From Hunter-Gatherers to Human Zoo

8 Aug

[tweetmeme source=”@mummy_t” only_single=false]Leaving Mulu National Park on a little propeller plane, with rivers unspieling below us, a scattered handful of logging tracks carving their way across the hilltops, and merciful expanses of untouched forest before the gridded tracts of oil palms, it’s easy to see how remote the interior of Borneo once was.

In the days when the Brooke dynasty ruled Sarawak — even during the heady couple of years when Sarawak had an airforce (two seaplanes, one of which broke soon after arrival) — the trip would have taken weeks, if not months.

And nomadic tribes like the Penan could live their life untouched, as they had for untold centuries.

Hunt and gather from the forest. Communicate in a language tailored to their life, one of several thousand languages the world is likely to lose during the nine year old’s lifetime.

View from a low-flying prop plane over Mulu National Park and the Mulu River. Sarawak, Borneo, Malaysia.

Today? Well, in Mulu, they’re a human zoo.

Tourism in Mulu National Park takes the form of organised group tours. It’s just the way they do things. So Z and I ended up spending half an hour at the human zoo.

I’m sorry. On a visit to a traditional Penan longhouse at the Long Iman settlement to shop for handicrafts.
Modern wooden longhouse on grassy expanse with mountains in the background. Long Iman, Mulu, Sarawak, Borneo.

As he said, “There’s nothing traditional about this longhouse! They used to live in the forest. They never had longhouses.”

Until the early 50s, pretty much all the Penan were nomadic hunter-gatherers. Their language contained no word for thank you, because everything was shared. No word for forest, because it was all around them. No word for goodbye, because they lived so communally. And six different words for different kinds of “we”.

They had a developed sign language, used for hunting. And a woodland code, using twigs, leaves and marks on the bark, whether to mark trees as protected for future harvest or indicate the way they had passed.

Sharing was at the heart of their culture. Children learning to hunt would divide their catch in even parts among the very smallest. They moved from temporary settlement to temporary settlement every couple of months (each family had two huts, one for living, one for sleeping).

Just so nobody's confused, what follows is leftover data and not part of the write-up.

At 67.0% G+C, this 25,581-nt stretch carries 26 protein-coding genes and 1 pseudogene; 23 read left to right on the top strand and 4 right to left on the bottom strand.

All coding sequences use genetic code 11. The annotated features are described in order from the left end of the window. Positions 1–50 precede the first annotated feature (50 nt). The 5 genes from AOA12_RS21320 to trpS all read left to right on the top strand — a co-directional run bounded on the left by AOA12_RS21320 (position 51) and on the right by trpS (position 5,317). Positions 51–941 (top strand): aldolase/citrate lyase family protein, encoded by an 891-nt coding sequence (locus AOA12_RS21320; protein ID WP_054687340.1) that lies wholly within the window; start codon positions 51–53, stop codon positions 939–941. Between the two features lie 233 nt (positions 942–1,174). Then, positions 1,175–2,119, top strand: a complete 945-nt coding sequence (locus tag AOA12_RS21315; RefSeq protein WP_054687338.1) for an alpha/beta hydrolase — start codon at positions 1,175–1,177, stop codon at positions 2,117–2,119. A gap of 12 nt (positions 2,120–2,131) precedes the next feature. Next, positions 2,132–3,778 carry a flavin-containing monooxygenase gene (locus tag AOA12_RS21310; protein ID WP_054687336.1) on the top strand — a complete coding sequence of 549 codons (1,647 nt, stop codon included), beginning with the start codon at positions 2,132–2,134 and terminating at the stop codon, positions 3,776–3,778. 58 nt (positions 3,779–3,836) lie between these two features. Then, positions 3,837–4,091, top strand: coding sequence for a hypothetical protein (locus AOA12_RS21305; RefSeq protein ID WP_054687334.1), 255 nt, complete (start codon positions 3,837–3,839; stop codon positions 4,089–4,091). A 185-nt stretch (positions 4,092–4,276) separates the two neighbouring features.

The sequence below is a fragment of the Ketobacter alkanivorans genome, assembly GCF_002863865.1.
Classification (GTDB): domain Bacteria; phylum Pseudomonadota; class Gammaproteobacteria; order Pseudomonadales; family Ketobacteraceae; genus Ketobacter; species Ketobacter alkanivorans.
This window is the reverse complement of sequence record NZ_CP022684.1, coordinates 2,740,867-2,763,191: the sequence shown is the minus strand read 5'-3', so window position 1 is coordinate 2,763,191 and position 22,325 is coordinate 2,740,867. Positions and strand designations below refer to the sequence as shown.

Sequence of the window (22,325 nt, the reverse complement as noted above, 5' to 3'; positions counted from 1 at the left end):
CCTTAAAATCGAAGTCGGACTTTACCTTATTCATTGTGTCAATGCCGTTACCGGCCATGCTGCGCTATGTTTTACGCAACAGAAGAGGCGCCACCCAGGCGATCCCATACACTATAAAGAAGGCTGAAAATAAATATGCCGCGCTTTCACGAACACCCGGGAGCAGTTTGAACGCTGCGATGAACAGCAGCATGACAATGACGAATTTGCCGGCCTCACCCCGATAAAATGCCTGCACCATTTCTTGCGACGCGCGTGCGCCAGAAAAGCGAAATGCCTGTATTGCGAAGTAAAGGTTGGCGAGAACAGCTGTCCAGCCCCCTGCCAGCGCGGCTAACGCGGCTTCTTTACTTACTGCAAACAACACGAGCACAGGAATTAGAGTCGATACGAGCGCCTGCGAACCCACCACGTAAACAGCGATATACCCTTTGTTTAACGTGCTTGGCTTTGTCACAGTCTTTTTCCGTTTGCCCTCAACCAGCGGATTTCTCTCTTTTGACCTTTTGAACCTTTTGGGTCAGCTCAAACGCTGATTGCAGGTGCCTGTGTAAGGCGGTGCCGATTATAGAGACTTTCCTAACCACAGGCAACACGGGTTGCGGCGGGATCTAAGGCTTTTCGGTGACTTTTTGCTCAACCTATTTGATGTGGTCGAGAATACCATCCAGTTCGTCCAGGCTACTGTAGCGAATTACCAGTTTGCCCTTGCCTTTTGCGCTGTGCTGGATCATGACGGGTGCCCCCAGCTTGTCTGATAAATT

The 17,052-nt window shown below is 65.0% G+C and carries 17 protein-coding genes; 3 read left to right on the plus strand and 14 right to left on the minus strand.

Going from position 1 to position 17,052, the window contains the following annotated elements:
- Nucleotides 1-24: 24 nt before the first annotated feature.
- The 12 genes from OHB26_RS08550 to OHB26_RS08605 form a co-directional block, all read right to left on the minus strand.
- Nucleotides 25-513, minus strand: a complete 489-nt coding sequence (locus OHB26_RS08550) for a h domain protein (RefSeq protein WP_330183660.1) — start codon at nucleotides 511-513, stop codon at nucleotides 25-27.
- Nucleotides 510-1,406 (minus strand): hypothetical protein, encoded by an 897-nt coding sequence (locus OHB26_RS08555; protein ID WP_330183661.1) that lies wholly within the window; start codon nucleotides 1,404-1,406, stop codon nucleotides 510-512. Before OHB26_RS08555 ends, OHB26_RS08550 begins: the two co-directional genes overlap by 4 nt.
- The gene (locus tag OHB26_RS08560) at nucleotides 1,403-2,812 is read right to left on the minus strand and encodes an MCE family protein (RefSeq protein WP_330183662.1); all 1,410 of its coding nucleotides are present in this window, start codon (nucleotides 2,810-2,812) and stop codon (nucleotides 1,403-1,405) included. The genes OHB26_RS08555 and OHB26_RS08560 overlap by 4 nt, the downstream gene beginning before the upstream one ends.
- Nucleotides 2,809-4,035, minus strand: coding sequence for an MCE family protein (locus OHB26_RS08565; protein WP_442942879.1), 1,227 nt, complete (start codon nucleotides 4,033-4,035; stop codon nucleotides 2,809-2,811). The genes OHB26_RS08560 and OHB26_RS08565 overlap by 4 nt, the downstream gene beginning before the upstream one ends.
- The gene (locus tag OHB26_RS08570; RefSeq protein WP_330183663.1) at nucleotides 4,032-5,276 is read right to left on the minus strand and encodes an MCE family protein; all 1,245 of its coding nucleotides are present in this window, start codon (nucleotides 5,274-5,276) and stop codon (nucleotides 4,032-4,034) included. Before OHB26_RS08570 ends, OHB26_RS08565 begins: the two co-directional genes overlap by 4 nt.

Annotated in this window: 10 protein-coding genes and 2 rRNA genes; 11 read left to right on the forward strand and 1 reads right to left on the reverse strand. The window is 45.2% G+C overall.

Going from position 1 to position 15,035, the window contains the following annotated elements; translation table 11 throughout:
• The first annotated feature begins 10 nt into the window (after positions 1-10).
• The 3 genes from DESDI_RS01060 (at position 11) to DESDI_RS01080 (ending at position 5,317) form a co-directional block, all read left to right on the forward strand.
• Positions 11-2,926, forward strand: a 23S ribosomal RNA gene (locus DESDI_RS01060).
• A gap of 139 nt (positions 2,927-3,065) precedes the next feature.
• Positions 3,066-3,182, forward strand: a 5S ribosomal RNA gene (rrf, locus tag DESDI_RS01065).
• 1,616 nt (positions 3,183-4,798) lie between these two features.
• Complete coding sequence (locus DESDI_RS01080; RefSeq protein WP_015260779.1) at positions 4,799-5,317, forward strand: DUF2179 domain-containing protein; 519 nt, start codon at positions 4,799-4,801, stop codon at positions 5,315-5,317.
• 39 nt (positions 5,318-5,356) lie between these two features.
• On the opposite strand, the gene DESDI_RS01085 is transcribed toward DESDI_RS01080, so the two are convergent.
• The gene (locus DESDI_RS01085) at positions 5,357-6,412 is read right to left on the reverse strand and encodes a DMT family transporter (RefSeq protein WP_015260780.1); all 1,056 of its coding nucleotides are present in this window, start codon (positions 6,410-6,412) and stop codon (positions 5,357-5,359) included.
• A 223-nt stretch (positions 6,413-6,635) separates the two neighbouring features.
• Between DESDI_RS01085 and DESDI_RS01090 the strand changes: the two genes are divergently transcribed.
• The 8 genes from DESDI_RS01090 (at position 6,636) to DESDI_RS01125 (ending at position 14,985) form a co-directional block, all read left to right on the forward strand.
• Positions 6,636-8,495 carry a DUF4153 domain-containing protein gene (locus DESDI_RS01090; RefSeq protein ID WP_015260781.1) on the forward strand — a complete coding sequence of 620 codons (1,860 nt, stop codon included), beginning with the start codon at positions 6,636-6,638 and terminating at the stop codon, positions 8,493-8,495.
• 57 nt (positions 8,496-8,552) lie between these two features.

Lived without money, without a base, with very few possessions, believing, like many forest peoples, in the spirits of the forest

Then, in the 1950s, under the British colonial administration, the missionaries came. Persuaded many to abandon belief in “the evil jungle birds”. Wear (and own) clothes. Settle down.

The post-independence government, keen as ever to monetise the economy, control population movements and get tribal peoples out of the way of the logging companies (I’m sorry, improve access to government services), established settlements and built longhouses.

Turned the Penan over to producing handicrafts for the tourist trade, or subsistence farming rice, and their land to logging and oil palms. Such as this plantation we saw from the air.
Aerial view of vast tracts of land seeded with oil palms, forming a grid. Sarawak, Borneo, Malaysia.

In Long Iman village the old folk sit under a concrete structure, selling woven baskets and blowpipes that might once have had a use, like some sort of twisted bring and buy sale.

Young penan woman in sarong carrying water as tourists exit boats. Long Iman, Sarawak, Borneo.

When the various tour groups arrived in our different boats, this young woman was down at the river bank. She’d been bathing, as you can tell from the wet hair and her sarong. Also drawn some water for boiling and cooking. She stopped for a while to wait, and stared in utter mystification as we trooped on up.

So how is life for the Penan today?

Well… Only around 300 Penan still live their traditional, nomadic lifestyle. Their tribal lands are being logged, their rivers polluted and a system of dams is set to flood much of what remains.

For those who have been relocated, life is tough. Most, ill-prepared for a cash economy, struggle to pay the water and electricity bills for the homes the government built. (Many of the new longhouses the government is building will have property rights attached, with consequent obligations: there is, of course, no compensation for their tribal lands.)

There is insufficient space for them to hunt and gather. Some don’t even have enough land to grow rice to feed their families.

And, according to the Penan Support Group, a coalition of NGOs which has been lobbying the state and national government for action for almost two years, many women and young girls in the more remote settlements are routinely raped by logging workers as they walk the forest tracks to school or to fetch water.

Which makes life within the human zoo seem, honestly, a pleasant alternative. For more on the Penan, and how to help, visit Survival International.

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